AirInsight on 787, 747-8 delays; A321 NEO

AirInsight has several commentaries about the news last week of new delays in the Boeing 787 and 747-8 programs; and a discussion about the prospective A321 New Engine Option. The main site is here.

6 Comments on “AirInsight on 787, 747-8 delays; A321 NEO

  1. While Air Insight does highlight the management problems of both Boeing programs, they seem out in left field about the engineering/design side of them. Boeing has a management and a QA problem, and seems to not be able to solve subcontractor issues with QA.

    The B-747-8F/I is the right airplane introduced at the wrong time. It was launched just before the world’s most serious ecomonic problems since the 1930s. The only big sale in the last 3 years for the VLA sector was EK’s order for 30 more A-380s. Did EK get fire sale pricing for a $308M USD list price? I think they did. No one, not even the Arab airlines has $9B USD just sitting arpund to buy only 30 airplanes. So, the 30 A-380 sale to EK was a EADS PR stunt, no matter what it cost them. This just follows the give away A-330s Airbus did for A-380 delay compensation, which continues to this day.

    Boeing, on the other hand has also handed out greatly reduced pricing on the B-767 to “pay” compensation for B-787-8 delays.

    But, back to the B-747-8. It will not recover from inimic sales until the global economy recovers. Then it will sell as Airbus will not be able to compete with the A-380. New orders for the WhaleJet will demand EK pricing, something Airbus will not be able to afford.

    • KC135TopBoom : The only big sale in the last 3 years for the VLA sector was EK’s order for 30 more A-380s. Did EK get fire sale pricing for a $308M USD list price? I think they did. No one, not even the Arab airlines has $9B USD just sitting arpund to buy only 30 airplanes. So, the 30 A-380 sale to EK was a EADS PR stunt, no matter what it cost them. This just follows the give away A-330s Airbus did for A-380 delay compensation, which continues to this day.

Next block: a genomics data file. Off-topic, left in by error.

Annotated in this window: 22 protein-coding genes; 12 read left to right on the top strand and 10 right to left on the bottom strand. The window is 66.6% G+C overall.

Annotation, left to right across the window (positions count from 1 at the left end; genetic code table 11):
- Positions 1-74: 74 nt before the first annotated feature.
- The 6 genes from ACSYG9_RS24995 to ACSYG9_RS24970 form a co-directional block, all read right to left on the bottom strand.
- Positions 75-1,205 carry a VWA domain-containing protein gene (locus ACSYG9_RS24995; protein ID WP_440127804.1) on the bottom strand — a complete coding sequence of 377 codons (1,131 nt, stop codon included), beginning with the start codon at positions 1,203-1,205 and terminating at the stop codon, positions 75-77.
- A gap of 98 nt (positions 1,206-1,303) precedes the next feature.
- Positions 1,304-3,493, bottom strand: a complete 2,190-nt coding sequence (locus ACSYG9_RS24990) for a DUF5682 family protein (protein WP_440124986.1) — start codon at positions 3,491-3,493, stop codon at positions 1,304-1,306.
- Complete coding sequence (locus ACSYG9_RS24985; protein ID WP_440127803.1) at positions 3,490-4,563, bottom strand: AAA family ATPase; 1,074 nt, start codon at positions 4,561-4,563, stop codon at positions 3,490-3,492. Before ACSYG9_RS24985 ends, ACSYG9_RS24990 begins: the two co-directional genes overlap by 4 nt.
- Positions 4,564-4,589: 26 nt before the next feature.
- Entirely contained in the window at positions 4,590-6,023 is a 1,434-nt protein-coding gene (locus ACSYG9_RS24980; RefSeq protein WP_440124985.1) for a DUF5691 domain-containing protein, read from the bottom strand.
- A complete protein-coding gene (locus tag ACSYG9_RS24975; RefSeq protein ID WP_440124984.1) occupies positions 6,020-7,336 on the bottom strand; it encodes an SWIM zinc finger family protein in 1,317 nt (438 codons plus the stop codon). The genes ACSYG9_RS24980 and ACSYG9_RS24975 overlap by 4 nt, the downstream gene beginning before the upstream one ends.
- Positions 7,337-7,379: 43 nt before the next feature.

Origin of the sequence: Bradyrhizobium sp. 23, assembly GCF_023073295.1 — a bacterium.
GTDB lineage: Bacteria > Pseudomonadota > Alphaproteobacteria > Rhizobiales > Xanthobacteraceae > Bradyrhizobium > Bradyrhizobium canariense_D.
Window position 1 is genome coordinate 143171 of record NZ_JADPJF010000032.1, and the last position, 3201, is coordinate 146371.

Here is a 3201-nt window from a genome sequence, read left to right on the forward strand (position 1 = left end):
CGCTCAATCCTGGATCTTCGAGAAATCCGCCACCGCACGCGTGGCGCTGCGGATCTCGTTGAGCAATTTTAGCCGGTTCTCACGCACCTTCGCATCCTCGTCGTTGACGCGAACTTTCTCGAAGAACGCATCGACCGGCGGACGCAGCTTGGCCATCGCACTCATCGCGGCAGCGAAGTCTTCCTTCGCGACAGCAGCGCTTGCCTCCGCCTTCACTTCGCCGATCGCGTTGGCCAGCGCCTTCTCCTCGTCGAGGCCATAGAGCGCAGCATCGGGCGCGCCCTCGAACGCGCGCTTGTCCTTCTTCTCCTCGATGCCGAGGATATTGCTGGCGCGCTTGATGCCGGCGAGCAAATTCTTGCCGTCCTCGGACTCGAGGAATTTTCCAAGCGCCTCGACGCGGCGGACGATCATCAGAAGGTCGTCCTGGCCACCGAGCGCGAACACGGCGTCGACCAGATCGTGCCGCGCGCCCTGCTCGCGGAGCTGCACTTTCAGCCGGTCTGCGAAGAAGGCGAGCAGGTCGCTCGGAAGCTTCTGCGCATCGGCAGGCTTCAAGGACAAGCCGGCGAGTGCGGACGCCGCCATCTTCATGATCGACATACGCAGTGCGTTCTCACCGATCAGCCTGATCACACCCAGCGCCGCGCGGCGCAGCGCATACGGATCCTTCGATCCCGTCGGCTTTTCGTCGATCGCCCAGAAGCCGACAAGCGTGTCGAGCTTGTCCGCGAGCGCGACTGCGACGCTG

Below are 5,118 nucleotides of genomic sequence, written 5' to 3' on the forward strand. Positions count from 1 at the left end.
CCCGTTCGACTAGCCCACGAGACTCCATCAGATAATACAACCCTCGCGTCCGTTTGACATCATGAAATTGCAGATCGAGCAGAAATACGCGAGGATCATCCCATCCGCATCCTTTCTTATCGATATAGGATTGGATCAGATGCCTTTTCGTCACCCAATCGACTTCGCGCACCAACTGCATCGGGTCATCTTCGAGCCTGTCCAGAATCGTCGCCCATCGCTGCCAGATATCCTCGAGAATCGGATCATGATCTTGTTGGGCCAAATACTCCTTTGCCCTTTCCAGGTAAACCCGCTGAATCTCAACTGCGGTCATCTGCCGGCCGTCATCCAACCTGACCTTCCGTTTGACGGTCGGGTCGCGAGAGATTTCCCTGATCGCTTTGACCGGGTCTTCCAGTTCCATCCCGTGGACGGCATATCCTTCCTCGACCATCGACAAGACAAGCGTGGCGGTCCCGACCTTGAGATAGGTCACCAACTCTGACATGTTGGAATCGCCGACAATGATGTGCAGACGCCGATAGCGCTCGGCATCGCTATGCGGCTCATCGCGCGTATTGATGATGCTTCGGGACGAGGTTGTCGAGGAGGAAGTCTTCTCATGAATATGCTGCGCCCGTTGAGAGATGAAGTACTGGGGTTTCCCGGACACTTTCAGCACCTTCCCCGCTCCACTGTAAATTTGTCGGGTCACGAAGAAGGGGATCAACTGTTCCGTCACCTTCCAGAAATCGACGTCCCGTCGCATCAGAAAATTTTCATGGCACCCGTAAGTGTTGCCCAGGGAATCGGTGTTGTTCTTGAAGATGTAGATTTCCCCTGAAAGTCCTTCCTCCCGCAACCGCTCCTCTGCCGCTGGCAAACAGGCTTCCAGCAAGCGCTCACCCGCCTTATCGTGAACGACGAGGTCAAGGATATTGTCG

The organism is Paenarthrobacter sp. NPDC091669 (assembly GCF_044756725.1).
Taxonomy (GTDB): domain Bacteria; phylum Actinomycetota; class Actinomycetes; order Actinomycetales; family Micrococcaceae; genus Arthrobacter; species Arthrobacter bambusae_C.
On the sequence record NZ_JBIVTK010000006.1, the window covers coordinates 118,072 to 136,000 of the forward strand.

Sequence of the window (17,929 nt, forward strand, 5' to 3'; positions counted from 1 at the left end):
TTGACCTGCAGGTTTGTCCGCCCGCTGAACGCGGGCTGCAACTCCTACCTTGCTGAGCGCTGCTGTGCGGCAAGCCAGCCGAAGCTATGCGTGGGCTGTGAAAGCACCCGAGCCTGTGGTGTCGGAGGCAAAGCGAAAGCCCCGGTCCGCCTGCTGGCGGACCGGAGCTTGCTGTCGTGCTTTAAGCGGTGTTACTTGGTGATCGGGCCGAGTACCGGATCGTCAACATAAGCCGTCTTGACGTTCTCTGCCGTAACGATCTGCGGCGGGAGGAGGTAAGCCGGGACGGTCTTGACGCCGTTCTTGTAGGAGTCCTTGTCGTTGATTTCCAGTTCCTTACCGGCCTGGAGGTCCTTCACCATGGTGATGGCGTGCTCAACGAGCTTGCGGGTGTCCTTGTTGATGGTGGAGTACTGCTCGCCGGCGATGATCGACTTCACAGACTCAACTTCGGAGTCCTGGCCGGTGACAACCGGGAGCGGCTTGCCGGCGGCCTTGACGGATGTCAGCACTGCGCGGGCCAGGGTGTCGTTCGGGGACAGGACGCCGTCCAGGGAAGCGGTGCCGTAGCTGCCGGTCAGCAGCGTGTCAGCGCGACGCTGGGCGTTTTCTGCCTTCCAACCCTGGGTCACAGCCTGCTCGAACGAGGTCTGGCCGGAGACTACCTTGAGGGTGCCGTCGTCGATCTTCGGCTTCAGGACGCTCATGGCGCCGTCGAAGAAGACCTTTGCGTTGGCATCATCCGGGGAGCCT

Where to begin ? There is so much to say to this.

      Starting with the fact that there has been 33 orders (and 7 options) in 2007, 13 orders (and 4 options) in 2008, 4 orders (and 4 options) in 2009, and finally the 32 orders of EK in 2010. Theese beeing gross orders/options so do not take into account the cancellations (beeing only a few from time to time). So call me stupid, but it seems like there has been pretty much as many orders in the last three years than this year.

      How many 748I/F were ordered in the last three years by the way ? PR stunt or not ?

      Nevertheless, stop beeing so blindfolded in thinking that to order 30 A380 you’re going to pay full price, or even that you will have to pay full price at order time !
      Please do remember that the orders are scattered accross 10 years of production time, with a delivery of around 9 to 12 aircrafts per year. So EK only need cash to pay for those, not for the full 90 items in one shot.

      But hey, the 748 sells so well, it will probably crush the 380 once it’s delivered.

      Or it will simply not as it’s a simple gap filler with no real business case.